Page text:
I would like to know what information is most interesting and helpful to you all. I know that sometimes blogger makes it hard to leave comments, but if you can, let me know what would be interesting.
I figure two main types of readers work their way through my thoughts each week: those of you who are friends or family and are curious if we're still living and breathing (yes, thank you); and those of you who are aspiring OMSes and are looking for glimpses into this possible new career. And, according to the stats kept by blogger, there are dozens of people who hit upon this blog after searching for "Colombian Flag" on Google. Yes, there technically IS a picture of the Colombian flag (go back to late March), but this site probably wasn't what you were expecting, eh?
In speaking to the latter group (not the flag-Googlers): there is a brand-new batch of OMSes at FSI as we speak (24 of them, I'm told) who will be going through the excitement of Flag Day tomorrow. For all of them, I can't say that I wish you only your high bids, because if word-of-mouth is any indicator, many of my colleagues have been pleasantly surprised when fate brought them an assignment they never would have chosen for themselves. Today is the last day of your life as you know it. After tomorrow afternoon, your thoughts and focus will be on the coming horizon: what to bring, what can't I bring, what schools for my kids, what clothes for what climate, what languages to learn, what food, how many flights to get there and how much will it cost to ship my pet(s)? You will become fluent in all these questions and answers over the coming three weeks. Some find this exciting, some terrifying, some tedious - but it is an integral part of the life which you've just entered.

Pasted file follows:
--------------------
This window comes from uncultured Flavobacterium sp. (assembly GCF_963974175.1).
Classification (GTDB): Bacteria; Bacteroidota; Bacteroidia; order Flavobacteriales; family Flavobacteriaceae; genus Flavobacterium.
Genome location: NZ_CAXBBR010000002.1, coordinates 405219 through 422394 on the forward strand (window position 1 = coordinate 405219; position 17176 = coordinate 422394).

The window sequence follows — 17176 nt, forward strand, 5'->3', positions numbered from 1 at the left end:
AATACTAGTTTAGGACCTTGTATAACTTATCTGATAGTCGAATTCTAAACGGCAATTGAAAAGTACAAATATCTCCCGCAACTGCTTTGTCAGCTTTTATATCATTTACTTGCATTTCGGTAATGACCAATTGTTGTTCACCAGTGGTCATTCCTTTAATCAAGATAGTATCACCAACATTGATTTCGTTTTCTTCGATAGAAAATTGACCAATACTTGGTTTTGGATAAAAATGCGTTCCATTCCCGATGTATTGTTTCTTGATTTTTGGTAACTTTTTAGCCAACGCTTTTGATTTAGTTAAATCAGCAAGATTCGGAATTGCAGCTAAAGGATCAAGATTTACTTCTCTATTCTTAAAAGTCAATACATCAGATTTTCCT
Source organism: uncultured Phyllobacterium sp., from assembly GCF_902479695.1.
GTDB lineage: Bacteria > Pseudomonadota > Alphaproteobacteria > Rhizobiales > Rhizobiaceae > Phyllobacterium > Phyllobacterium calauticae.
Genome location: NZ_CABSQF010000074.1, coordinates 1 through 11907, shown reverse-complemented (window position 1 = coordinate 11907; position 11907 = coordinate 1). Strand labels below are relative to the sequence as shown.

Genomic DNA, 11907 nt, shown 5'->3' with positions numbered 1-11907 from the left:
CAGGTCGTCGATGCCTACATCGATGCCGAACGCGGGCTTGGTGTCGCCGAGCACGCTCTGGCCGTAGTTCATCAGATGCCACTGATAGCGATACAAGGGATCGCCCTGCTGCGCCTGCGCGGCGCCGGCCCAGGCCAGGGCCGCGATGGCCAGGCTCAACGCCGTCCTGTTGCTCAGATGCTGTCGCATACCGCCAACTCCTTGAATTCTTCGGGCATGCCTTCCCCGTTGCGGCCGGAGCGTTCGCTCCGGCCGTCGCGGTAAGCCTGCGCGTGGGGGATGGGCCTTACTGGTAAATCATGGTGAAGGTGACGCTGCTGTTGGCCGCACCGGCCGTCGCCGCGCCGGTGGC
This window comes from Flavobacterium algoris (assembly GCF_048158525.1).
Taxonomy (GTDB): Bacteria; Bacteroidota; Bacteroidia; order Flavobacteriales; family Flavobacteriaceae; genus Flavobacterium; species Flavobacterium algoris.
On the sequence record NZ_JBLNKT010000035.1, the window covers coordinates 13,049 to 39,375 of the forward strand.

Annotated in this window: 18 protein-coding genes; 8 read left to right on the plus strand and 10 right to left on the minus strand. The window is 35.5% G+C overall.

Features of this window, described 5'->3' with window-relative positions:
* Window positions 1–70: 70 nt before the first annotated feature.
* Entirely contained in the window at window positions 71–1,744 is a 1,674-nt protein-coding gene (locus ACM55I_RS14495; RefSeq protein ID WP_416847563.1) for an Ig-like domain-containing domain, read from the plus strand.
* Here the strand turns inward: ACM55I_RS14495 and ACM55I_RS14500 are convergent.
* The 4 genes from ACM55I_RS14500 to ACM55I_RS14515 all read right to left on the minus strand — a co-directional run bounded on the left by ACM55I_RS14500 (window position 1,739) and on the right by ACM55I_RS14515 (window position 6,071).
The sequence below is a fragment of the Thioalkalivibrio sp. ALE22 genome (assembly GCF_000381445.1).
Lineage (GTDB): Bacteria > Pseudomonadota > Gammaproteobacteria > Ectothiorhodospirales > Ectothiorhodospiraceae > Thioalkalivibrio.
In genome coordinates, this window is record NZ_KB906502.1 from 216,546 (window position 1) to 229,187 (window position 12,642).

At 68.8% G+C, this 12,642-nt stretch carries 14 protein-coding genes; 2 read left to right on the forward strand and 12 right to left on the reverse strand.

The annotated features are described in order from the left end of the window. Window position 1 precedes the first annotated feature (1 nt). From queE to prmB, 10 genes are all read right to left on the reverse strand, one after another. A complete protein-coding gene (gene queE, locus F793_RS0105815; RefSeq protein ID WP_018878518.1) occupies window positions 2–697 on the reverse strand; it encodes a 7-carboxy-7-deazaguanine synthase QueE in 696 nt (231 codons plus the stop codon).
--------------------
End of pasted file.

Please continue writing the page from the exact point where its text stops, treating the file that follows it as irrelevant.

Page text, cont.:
We are forever looking to the horizon and wondering what's coming. It doesn't end for this post, either. My co-workers, some with 20+ years in the FS, are still looking ahead and planning, plotting their career course, figuring out that even at age 53 they may need to spend nearly a year at FSI to learn a new language - but it would be worth it. I think if you weren't a day-dreamer or the type that asked, "But what's around THAT corner?" you mightn't be wondering about this life after all.
One of my favorite recently-overheard conversations on the van the other day summed up the FS mentality perfectly:
Person One: We're thinking of bidding on XYZ country, how did you like it there?
Person Two: Oh I loved it! It was a wonderful time. Well, I did get dengue fever and dysentary and giardia - but other than that, it was great. You should totally bid on it!
We're not the typical breed of cat, and it is such a relief to finally arrive at FSI or at your first post, and be among people who understand your wandering motivations, people who talk about spending ten months to learn Estonian being a good thing, people who are fluent in the many forms of electricity and the appliances that can/can't work with them, and people who can discuss the various ways to keep armies of African ants out of the dog kibble bin.
However, if you're the person who said this to me while I was still back at home:
"What? Why would you want to leave here? Aren't we good enough for you?" ---
I don't recommend this life for you.
But I'm glad that you're out there, keeping the homefires burning while we scatter to each horizon. Believe me, we'll be envious of your easy access to peanut butter, rolls of wrapping paper and $3 boxes of breakfast cereal, for sure.
In the meanwhile, I hope these random thoughts give some of you an insight into our lives and maybe some inspiration or a feeling of relief that you're not alone out there as you try to explain to friends and family why moving to the Congo would be pretty cool.
Cuidate, y nos vemos!